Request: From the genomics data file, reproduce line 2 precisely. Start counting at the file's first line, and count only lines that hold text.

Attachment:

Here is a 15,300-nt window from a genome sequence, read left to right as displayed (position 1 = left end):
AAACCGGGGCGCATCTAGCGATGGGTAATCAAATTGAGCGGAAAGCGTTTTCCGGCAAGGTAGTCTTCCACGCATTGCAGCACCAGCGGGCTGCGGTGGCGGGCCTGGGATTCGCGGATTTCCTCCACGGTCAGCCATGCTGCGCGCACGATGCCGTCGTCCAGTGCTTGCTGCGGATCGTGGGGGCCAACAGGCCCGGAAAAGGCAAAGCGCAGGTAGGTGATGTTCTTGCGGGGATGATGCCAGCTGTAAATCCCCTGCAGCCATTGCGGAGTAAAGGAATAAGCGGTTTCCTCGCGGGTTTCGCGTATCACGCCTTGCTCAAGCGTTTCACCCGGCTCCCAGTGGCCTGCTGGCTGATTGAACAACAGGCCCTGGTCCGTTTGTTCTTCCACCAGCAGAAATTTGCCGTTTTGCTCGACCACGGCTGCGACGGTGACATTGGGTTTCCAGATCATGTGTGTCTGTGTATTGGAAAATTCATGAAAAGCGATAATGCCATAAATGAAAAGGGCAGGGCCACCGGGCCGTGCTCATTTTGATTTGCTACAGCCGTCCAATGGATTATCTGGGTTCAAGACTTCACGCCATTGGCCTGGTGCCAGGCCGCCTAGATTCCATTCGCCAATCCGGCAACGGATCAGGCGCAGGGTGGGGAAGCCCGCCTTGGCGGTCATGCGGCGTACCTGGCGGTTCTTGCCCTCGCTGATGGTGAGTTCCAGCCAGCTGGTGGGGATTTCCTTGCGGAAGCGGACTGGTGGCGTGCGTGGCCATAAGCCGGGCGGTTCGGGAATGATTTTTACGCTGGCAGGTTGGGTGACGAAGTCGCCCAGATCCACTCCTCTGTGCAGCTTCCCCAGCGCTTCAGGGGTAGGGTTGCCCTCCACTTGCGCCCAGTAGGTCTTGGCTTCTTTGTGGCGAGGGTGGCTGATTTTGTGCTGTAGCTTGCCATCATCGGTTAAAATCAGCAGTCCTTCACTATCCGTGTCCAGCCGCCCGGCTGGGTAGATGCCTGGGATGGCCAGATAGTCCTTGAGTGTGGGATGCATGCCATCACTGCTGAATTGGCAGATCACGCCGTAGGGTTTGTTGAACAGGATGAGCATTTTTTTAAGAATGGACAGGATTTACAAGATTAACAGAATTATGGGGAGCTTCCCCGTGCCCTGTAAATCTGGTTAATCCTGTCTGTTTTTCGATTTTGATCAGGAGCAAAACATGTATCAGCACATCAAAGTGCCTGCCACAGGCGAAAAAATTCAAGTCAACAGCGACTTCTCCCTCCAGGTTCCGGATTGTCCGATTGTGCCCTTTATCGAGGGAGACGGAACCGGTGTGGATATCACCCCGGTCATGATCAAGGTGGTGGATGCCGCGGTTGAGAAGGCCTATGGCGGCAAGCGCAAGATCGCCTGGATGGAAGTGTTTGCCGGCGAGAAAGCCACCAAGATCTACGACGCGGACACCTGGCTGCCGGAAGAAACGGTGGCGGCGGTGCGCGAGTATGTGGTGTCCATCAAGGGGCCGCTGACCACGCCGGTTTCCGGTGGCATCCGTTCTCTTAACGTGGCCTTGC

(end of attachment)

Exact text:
AAACCGGGGCGCATCTAGCGATGGGTAATCAAATTGAGCGGAAAGCGTTTTCCGGCAAGGTAGTCTTCCACGCATTGCAGCACCAGCGGGCTGCGGTGGCGGGCCTGGGATTCGCGGATTTCCTCCACGGTCAGCCATGCTGCGCGCACGATGCCGTCGTCCAGTGCTTGCTGCGGATCGTGGGGGCCAACAGGCCCGGAAAAGGCAAAGCGCAGGTAGGTGATGTTCTTGCGGGGATGATGCCAGCTGTAAATCCCCTGCAGCCATTGCGGAGTAAAGGAATAAGCGGTTTCCTCGCGGGTTTCGCGTATCACGCCTTGCTCAAGCGTTTCACCCGGCTCCCAGTGGCCTGCTGGCTGATTGAACAACAGGCCCTGGTCCGTTTGTTCTTCCACCAGCAGAAATTTGCCGTTTTGCTCGACCACGGCTGCGACGGTGACATTGGGTTTCCAGATCATGTGTGTCTGTGTATTGGAAAATTCATGAAAAGCGATAATGCCATAAATGAAAAGGGCAGGGCCACCGGGCCGTGCTCATTTTGATTTGCTACAGCCGTCCAATGGATTATCTGGGTTCAAGACTTCACGCCATTGGCCTGGTGCCAGGCCGCCTAGATTCCATTCGCCAATCCGGCAACGGATCAGGCGCAGGGTGGGGAAGCCCGCCTTGGCGGTCATGCGGCGTACCTGGCGGTTCTTGCCCTCGCTGATGGTGAGTTCCAGCCAGCTGGTGGGGATTTCCTTGCGGAAGCGGACTGGTGGCGTGCGTGGCCATAAGCCGGGCGGTTCGGGAATGATTTTTACGCTGGCAGGTTGGGTGACGAAGTCGCCCAGATCCACTCCTCTGTGCAGCTTCCCCAGCGCTTCAGGGGTAGGGTTGCCCTCCACTTGCGCCCAGTAGGTCTTGGCTTCTTTGTGGCGAGGGTGGCTGATTTTGTGCTGTAGCTTGCCATCATCGGTTAAAATCAGCAGTCCTTCACTATCCGTGTCCAGCCGCCCGGCTGGGTAGATGCCTGGGATGGCCAGATAGTCCTTGAGTGTGGGATGCATGCCATCACTGCTGAATTGGCAGATCACGCCGTAGGGTTTGTTGAACAGGATGAGCATTTTTTTAAGAATGGACAGGATTTACAAGATTAACAGAATTATGGGGAGCTTCCCCGTGCCCTGTAAATCTGGTTAATCCTGTCTGTTTTTCGATTTTGATCAGGAGCAAAACATGTATCAGCACATCAAAGTGCCTGCCACAGGCGAAAAAATTCAAGTCAACAGCGACTTCTCCCTCCAGGTTCCGGATTGTCCGATTGTGCCCTTTATCGAGGGAGACGGAACCGGTGTGGATATCACCCCGGTCATGATCAAGGTGGTGGATGCCGCGGTTGAGAAGGCCTATGGCGGCAAGCGCAAGATCGCCTGGATGGAAGTGTTTGCCGGCGAGAAAGCCACCAAGATCTACGACGCGGACACCTGGCTGCCGGAAGAAACGGTGGCGGCGGTGCGCGAGTATGTGGTGTCCATCAAGGGGCCGCTGACCACGCCGGTTTCCGGTGGCATCCGTTCTCTTAACGTGGCCTTGC